It’s bad enough to have a disease, she’s told me. But when you believe that disease makes you ugly, it’s worse.
I don’t blame her for thinking that way. I think there are a lot of people—older, smarter people—who do the same. But what she sees as ugliness I see as a means of becoming beautiful. Her disease has given her a compassion and an understanding I could never have.
I remember recently reading about the Miss Navajo Nation beauty pageant. Held every year. The contestants do the sort of usual things you would find in any pageant anywhere. They dress up and show their talents and talk about what they would do if they held the title.
But there is no swimsuit competition. In its place is a demonstration of some traditional Navajo skill, which can be anything from weaving to butchering a sheep.
I like that.
Because beauty isn’t simply about looking pretty and speaking well. True beauty is useful. It draws attention not to how good you look, but what good you can do.
That’s what I’m going to tell my daughter when we get home.
Salvation is Individual (excerpt from The Prodigal God by Timothy Keller) “A meal fuels growth through nourishment. The Lord’s Supper, also called Communion or the Eucharist, represents ongoing growth in God’s grace. In order to survive and grow, individuals must eat and drink regularly. That’s what we must do with the gospel of the grace of God. We must personally appropriate it, making it more central to everything we see, think, and feel. That is how we grow spiritually in wisdom, love, joy, and peace.
Religion operates on the principle of “I obey—therefore I am accepted by God.” The basic operating principle of the gospel is “I am accepted by God through the work of Jesus Christ—therefore I obey.” As we have seen, believing the gospel is how a person first makes a connection to God. It gives us a new relationship with God and a new identity. We must not think, however, that once believing it, the Christian is now finished with the gospel message. A fundamental insight of Martin Luther’s was that “religion” is the default mode of the human heart. Your computer operates automatically in the default mode unless you deliberately tell it to do something else. So Luther says that even after you are converted by the gospel your heart will go back to operating on other principles unless you deliberately, repeatedly set it to gospel-mode.
We habitually and instinctively look to other things besides God and his grace as our justification, hope, significance, and security. We believe the gospel at one level, but at deeper levels we do not. Human approval, professional success, power and influence, family and clan identity—all of these things serve as our heart’s “functional trust” rather than what Christ has done, and as a result we continue to be driven to a great degree by fear, anger, and a lack of self-control.
You cannot change such things through mere willpower, through learning Biblical principles and trying to carry them out. We can only change permanently as we take the gospel more deeply into our understanding and into our hearts. We must feed on the gospel as it were, digesting it and making it part of ourselves. This is how we grow.”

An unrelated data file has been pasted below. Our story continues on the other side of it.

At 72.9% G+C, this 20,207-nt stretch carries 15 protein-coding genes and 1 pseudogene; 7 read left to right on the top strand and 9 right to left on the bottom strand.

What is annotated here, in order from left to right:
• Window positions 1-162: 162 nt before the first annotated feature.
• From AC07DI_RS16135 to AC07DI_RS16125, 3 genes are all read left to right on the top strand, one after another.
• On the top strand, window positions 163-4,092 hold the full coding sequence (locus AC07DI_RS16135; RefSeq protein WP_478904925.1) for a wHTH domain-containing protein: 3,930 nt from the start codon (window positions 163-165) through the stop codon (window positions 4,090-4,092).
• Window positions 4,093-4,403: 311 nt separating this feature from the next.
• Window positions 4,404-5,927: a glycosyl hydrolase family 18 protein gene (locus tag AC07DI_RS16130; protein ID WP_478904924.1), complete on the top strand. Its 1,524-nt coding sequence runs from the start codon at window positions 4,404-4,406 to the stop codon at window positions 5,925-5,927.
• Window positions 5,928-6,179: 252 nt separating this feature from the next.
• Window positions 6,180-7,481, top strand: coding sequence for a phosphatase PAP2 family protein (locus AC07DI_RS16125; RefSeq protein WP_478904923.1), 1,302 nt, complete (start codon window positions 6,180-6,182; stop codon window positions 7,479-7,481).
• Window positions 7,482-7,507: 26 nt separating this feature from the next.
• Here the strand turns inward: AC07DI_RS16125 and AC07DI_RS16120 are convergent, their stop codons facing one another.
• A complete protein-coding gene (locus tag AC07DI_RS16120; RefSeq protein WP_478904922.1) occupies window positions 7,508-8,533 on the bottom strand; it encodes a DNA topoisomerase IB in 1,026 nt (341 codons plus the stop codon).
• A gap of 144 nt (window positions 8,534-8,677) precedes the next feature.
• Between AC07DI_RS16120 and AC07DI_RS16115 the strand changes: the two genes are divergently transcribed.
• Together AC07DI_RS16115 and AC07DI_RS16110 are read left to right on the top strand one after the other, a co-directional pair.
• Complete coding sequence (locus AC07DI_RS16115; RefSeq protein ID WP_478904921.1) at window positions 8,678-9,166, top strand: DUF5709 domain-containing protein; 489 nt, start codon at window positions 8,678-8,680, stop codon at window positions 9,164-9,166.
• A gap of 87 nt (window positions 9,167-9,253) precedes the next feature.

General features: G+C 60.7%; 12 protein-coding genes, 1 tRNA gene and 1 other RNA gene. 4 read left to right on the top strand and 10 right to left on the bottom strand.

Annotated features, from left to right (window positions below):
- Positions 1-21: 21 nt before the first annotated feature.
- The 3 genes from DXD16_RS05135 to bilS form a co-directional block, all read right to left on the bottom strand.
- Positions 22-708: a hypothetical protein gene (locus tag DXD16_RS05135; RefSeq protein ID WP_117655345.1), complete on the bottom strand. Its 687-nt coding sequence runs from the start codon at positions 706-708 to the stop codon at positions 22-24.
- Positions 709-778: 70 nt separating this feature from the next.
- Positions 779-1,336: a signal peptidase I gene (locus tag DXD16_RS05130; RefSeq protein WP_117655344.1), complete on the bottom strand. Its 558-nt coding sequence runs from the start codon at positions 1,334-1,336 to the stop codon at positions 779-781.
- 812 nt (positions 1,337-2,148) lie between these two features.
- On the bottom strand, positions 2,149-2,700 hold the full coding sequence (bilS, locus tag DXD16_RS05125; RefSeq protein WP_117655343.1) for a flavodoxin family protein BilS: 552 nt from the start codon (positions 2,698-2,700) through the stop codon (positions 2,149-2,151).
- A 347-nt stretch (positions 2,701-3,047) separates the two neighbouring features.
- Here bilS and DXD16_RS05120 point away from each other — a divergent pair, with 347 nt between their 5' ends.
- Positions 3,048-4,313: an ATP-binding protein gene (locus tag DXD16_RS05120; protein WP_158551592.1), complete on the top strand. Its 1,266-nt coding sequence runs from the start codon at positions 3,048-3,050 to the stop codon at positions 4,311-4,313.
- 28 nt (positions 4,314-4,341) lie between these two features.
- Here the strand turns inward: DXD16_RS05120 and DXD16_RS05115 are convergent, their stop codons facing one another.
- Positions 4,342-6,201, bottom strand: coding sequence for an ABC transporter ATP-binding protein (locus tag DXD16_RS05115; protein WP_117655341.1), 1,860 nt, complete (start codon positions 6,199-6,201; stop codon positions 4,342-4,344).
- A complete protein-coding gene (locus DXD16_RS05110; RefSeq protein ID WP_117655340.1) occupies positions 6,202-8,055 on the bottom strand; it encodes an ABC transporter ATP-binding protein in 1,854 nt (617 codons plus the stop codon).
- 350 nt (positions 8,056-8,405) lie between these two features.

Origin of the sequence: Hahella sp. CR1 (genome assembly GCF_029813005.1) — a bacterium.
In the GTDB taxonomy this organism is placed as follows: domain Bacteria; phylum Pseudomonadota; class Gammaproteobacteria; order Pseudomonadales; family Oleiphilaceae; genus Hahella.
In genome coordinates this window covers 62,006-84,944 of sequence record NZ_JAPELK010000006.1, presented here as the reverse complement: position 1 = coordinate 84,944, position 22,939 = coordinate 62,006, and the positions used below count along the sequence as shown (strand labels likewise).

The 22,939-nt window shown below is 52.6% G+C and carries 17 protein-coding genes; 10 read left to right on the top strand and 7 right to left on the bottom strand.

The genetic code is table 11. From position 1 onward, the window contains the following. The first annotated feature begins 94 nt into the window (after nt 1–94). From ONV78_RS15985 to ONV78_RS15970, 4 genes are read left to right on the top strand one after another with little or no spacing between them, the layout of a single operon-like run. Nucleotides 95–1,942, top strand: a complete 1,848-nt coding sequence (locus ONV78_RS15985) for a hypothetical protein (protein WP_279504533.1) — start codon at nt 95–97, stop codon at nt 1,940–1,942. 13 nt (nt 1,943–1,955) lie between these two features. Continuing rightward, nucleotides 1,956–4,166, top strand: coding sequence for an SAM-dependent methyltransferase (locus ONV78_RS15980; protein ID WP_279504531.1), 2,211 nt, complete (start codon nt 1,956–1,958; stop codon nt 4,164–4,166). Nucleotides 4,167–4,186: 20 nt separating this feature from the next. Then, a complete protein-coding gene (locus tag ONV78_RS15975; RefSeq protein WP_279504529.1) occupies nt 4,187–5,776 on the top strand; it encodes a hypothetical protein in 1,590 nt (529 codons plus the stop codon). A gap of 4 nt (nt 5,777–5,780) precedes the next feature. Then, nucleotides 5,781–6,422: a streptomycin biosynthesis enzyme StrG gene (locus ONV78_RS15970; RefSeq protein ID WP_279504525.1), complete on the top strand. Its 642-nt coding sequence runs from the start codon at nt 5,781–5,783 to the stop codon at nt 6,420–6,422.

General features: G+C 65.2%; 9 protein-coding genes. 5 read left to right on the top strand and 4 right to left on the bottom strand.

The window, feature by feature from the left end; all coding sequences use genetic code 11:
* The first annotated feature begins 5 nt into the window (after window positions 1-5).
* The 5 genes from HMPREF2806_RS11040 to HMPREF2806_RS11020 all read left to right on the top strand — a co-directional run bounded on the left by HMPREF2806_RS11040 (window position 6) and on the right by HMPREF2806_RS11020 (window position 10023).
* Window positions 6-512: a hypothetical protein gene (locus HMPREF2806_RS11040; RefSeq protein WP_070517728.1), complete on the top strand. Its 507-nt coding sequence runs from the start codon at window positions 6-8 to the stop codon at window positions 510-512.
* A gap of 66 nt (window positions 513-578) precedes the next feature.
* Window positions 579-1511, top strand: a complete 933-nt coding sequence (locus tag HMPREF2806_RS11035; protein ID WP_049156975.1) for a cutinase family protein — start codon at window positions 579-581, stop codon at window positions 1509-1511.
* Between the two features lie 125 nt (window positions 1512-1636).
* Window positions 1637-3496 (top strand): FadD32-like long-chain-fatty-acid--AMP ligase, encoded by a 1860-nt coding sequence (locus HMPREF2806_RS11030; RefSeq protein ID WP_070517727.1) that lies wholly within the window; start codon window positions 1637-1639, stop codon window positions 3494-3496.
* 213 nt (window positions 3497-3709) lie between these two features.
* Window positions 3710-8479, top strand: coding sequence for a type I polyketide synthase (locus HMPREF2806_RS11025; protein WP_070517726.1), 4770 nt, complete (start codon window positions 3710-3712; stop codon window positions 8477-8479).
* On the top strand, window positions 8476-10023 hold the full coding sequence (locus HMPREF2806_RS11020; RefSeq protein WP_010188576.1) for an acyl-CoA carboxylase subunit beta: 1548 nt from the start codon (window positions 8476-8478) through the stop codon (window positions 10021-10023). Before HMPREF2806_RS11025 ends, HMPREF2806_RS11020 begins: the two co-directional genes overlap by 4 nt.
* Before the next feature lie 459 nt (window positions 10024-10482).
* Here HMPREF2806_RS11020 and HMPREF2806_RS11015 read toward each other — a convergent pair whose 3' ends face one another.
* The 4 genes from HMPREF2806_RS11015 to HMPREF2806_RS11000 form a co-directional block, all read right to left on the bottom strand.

In case you don’t know, I am a HUGE fan of Tim Keller. I saw him speak at a Exponential conference two years ago. Among the speakers were Ed Stetzer, Vince Antonucci, Andy Stanley, Rick Warren, Alan Hirsch, Dave Ferguson and others. And while all the speakers were impressive, I found myself literally sitting there with my jaw hanging open at some of Dr. Keller’s insights into the Gospel of Christ. If you’ve never read anything by him, I would highly recommend you do so.
So, this week I had some fairly in-depth conversations about corned beef, pork chops, bacon and spam. Oh, and duck lust. Lots of talk of duck lust…
And now, the best of me (or not) on the twitter this week:
RT @okiewife: to my new follower from China–welcome to my mediocre life. I will try not to disappoint you.
In case any of you are interested, I’m having lunch with @BuddyLovetheDog
@noveldoctor I’m sorry….what? (in reply to noveldoctor Writing is almost as hard as listening.)
Cold Pizza: Not just for breakfast anymore
My son is receiving a Leadership award at school today. When I asked him what it was for, he said, “No clue”.
RT @Babybloomr: @JesusNeedsNewPR Wait– you’re giving away Amy Grant??!! That comes dangerously close to trafficking, little mister.
@marni71 You gotta admire an old woman so comfortable in her nekkidness.
Yes. Agreed RT @noveldoctor: Always be yourself. Unless you’re a pompous ass. In that case, be someone nicer.
RT @Goddess_Live:Power intoxicates men When a man is intoxicated by alcohol he can recover, but when intoxicated by power he seldom recovers
RT @maggiedammit: Tootsie Pop at 9:14am, THAT’S RIGHT SUCKERS.
RT @annalisa2: “Maybe ‘buzzkill’ was a bad choice of words… you’re like… the dark cloud that unites us.”
RT @CandySteele: Good Morning Twitter. It’s National Waffle Day – I will celebrate my inability to make a decision today.
@CandySteele I actually think it’s sort of delightful that she was so completely not self-conscious of her nekkidness.